Florida Supreme Court rejects DeSantis redistricting request

The Florida Supreme Court on Thursday denied a request by Gov. Ron DeSantis for an advisory opinion about his proposal to revamp a sprawling North Florida congressional district that has been held by a Black Democrat.

The governor’s office quickly said it accepted the decision. Meanwhile, House Speaker Chris Sprowls, R-Palm Harbor, said the House now will "unpause" its map-making and that the Congressional Redistricting Subcommittee will reconvene next week.

Sprowls also said he expects to maintain North Florida’s District 5 close to its current layout, which goes from Jacksonville to west of Tallahassee. DeSantis proposed redesigning the district, which is held by U.S. Rep. Al Lawson, D-Fla., so that it would not stretch across the region.

"In the absence of that (Supreme Court) guidance, in the absence of legal precedent, we are going to operate, we are going to follow the law," Sprowls said. "We are going to come out with a map that complies, I think you can probably anticipate that North Florida district that was in the previous House map will be similar or the same."

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In a five-page order, the Supreme Court said it "respectfully" denied DeSantis’ request. It said advisory opinions to the governor are typically limited to narrow questions and described DeSantis’ request as "broad" and containing "multiple questions that implicate complex federal and state constitutional matters and precedents interpreting the Voting Rights Act of 1965."

"While this court acknowledges the importance of the issues presented by the governor and the expressed need for quick resolution and finality, history shows that the constitutionality of a final redistricting bill for all congressional districts will be subject to more judicial review through subsequent challenges in court," the order said. "Moreover, the governor’s request might necessitate fact-intensive analysis and consideration of other congressional districts, not just District 5."

The justices said they did not have information on a functional analysis of statistical evidence, such as the voting ages of minority populations and election results.

"A record will assist the judiciary in answering the complex federal and state constitutional issues implicated by the governor’s request," said the opinion shared by Justices Ricky Polston, Jorge Labarga, Carlos Muniz, John Couriel and Jamie Grosshans. Chief Justice Charles Canady and Justice Alan Lawson recused themselves.

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"While we were hopeful the Supreme Court would provide clarity to legal questions surrounding the maps that are under consideration, we agree with the court’s opinion that there are important issues that must be addressed quickly," DeSantis spokeswoman Taryn Fenske said in an email. "We look forward to working with the Legislature to finalize a new congressional map for the 2022 election."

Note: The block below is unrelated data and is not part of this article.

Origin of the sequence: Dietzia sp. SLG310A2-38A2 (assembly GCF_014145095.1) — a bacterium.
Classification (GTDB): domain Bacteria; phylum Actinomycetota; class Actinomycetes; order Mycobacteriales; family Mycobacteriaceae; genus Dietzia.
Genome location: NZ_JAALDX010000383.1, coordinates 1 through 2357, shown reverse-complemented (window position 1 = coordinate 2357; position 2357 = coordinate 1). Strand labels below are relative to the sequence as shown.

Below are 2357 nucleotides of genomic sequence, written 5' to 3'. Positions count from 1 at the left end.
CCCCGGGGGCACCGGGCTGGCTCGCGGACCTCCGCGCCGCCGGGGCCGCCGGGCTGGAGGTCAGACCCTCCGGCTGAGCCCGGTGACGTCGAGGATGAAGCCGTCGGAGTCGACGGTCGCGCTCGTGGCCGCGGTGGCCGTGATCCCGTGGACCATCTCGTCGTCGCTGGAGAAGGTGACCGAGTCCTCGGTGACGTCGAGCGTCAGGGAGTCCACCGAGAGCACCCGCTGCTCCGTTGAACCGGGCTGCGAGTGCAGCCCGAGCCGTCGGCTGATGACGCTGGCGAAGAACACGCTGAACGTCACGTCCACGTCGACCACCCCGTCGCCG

The Senate has passed a congressional map that generally would keep the current design of District 5, which was drawn in the past to help elect a minority candidate. But the House paused its efforts to pass a congressional map after DeSantis’ request for an advisory opinion.

Ultimately, the House and Senate will have to agree on a congressional map, which then will go to DeSantis, who has veto power.

DeSantis proposed making District 5 more compact and only in Northeast Florida. He also has pitched redrawing the Orlando area’s Congressional District 10, which is represented by Val Demings, a Black Democrat.

Under DeSantis’ proposal, the number of Republicans in Florida’s congressional delegation could increase from the current 16 to 18. The Senate proposal could give Republicans 17 seats.

In a Feb. 1 letter to Canady seeking the advisory opinion, DeSantis focused, in part, on what is known as a "non-diminishment standard" in the Florida Constitution. That standard prevents districts from being drawn that will diminish the ability of minority voters to elect candidates of their choice.

The letter also said, "Florida's non-diminishment standard --- like the (federal) Voting Rights Act's non-diminishment standard --- is a potent, race-based solution to a race-based problem. I ask for your opinion to help me be sufficiently conscious of race to comply with the Florida Constitution's anti-diminishment provision but avoid being so conscious of race that my actions could violate the U.S. and Florida Constitutions."

In briefs submitted Monday to the Supreme Court, Attorney General Ashley Moody, Republican legislative leaders and Jacksonville Mayor Lenny Curry backed DeSantis request for an advisory opinion.

In a statement Thursday, Lawson commended the court for the denial of an "an advisory opinion on whether lawmakers could legally remove one or more minority-access seats from Florida’s congressional map."

"Ron DeSantis wanted the Supreme Court to violate the separation of powers and engage the judicial branch in partisan politics," Lawson said. "They wisely and correctly rejected his request. Yes, Ron DeSantis lost today, but more importantly, democracy and the Constitution won."

The groups Common Cause Florida, Fair Districts Now and All On The Line Florida and South Florida Democratic Congresswoman Sheila Cherfilus-McCormick submitted briefs opposed to DeSantis’ request, including arguing that it was an "ill-conceived attempt to hijack" the redistricting process.

Lawmakers have signed off on proposed new state House and Senate districts. Those maps await review by the Supreme Court.

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